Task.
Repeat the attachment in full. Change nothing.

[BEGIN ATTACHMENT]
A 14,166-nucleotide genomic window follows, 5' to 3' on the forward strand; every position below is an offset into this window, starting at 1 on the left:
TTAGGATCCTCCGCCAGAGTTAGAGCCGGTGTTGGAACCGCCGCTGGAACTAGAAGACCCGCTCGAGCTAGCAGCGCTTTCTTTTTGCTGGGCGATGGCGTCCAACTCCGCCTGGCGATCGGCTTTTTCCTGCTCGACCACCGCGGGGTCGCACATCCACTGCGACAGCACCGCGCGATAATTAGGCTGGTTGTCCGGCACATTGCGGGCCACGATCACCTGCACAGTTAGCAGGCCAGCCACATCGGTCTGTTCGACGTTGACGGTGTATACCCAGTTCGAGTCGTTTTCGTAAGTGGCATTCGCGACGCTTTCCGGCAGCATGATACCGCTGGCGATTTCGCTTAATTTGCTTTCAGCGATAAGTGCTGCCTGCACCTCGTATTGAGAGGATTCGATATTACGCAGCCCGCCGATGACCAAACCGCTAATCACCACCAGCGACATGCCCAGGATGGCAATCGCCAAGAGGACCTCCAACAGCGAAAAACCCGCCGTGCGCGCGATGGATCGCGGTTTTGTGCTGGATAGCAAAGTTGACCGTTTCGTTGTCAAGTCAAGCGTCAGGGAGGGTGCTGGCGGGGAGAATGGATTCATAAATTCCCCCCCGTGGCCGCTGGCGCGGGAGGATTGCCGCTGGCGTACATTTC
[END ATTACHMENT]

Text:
A 14,166-nucleotide genomic window follows, 5' to 3' on the forward strand; every position below is an offset into this window, starting at 1 on the left:
TTAGGATCCTCCGCCAGAGTTAGAGCCGGTGTTGGAACCGCCGCTGGAACTAGAAGACCCGCTCGAGCTAGCAGCGCTTTCTTTTTGCTGGGCGATGGCGTCCAACTCCGCCTGGCGATCGGCTTTTTCCTGCTCGACCACCGCGGGGTCGCACATCCACTGCGACAGCACCGCGCGATAATTAGGCTGGTTGTCCGGCACATTGCGGGCCACGATCACCTGCACAGTTAGCAGGCCAGCCACATCGGTCTGTTCGACGTTGACGGTGTATACCCAGTTCGAGTCGTTTTCGTAAGTGGCATTCGCGACGCTTTCCGGCAGCATGATACCGCTGGCGATTTCGCTTAATTTGCTTTCAGCGATAAGTGCTGCCTGCACCTCGTATTGAGAGGATTCGATATTACGCAGCCCGCCGATGACCAAACCGCTAATCACCACCAGCGACATGCCCAGGATGGCAATCGCCAAGAGGACCTCCAACAGCGAAAAACCCGCCGTGCGCGCGATGGATCGCGGTTTTGTGCTGGATAGCAAAGTTGACCGTTTCGTTGTCAAGTCAAGCGTCAGGGAGGGTGCTGGCGGGGAGAATGGATTCATAAATTCCCCCCCGTGGCCGCTGGCGCGGGAGGATTGCCGCTGGCGTACATTTC